A new IVF treatment has been found to have twice the success rates as the conventional method, and worked especially well for older women.
A new IVF treatment, dubbed mini-IVF, has been found to have twice the success rates as the conventional method, especially for women aged 35-45. Plus the new technique uses fewer drugs and can be done during a woman’s lunch hour, rather than half a day, scientists say.
The method, developed by an IVF pioneer, Dr. Sherman Silber, is about half the price of traditional IVF treatments. Even better, the treatment has virtually no side effects, The Telegraph reports.
“This is a very significant breakthrough,” he reportedly said at this week’s American Society for Reproductive Medicine conference in Boston, where he shared findings from a trial of 520 women. “It was amazing to see the results, especially in women over the age of 40.” Silber practices at the Infertility Center of St. Louis, Missouri.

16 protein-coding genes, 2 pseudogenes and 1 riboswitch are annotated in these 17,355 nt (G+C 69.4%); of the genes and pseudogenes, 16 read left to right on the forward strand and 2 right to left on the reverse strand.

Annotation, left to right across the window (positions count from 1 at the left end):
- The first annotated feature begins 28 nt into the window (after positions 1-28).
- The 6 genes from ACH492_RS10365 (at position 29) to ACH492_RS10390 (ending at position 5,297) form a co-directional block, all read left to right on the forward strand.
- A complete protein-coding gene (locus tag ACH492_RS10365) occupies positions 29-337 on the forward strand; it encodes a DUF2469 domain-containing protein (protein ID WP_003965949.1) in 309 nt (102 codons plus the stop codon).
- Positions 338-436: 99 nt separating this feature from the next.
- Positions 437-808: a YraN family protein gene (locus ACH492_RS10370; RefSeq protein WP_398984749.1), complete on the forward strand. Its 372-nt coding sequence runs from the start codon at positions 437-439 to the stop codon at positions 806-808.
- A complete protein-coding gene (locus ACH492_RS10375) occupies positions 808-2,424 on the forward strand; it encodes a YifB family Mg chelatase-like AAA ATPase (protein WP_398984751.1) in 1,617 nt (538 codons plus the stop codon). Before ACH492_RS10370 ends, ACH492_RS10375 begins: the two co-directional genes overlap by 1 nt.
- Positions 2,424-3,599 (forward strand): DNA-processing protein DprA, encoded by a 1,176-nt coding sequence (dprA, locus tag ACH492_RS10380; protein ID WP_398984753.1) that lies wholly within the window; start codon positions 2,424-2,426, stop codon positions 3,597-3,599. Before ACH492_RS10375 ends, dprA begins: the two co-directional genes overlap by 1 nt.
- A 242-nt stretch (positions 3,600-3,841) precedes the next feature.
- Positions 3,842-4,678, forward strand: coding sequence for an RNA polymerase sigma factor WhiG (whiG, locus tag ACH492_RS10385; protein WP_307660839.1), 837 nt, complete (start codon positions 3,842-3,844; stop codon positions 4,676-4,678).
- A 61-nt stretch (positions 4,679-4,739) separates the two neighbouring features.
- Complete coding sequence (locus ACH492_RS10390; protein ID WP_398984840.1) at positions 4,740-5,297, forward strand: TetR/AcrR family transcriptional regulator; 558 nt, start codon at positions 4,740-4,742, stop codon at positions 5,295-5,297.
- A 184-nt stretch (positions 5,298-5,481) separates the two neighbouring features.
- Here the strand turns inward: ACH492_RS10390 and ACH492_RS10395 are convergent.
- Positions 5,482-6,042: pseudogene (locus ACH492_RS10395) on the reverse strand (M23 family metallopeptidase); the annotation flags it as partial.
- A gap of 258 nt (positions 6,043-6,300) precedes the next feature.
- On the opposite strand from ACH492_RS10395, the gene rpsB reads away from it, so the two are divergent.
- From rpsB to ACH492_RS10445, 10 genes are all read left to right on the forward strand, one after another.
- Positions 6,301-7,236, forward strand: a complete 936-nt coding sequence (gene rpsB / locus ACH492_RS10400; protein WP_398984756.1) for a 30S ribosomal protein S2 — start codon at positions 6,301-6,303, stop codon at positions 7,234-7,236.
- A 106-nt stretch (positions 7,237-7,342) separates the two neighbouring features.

For the method, women take a low dose of the fertility drug Clomid for 10 to 12 days — by taking low dosages of standard medication over a longer period, women were found to avoid the problem of premature ovulation and produced eggs of better quality. Once the eggs are large enough, around 10 days later, doctors can remove them during a five-minute operation that doesn’t require general anesthesia.
Success rates for women over 35 were found to be a third higher with the new treatment compared to women undergoing conventional IVF. The results were even better among women over 40 years, with the new method twice as likely to result in pregnancy compared to the conventional fertility treatment.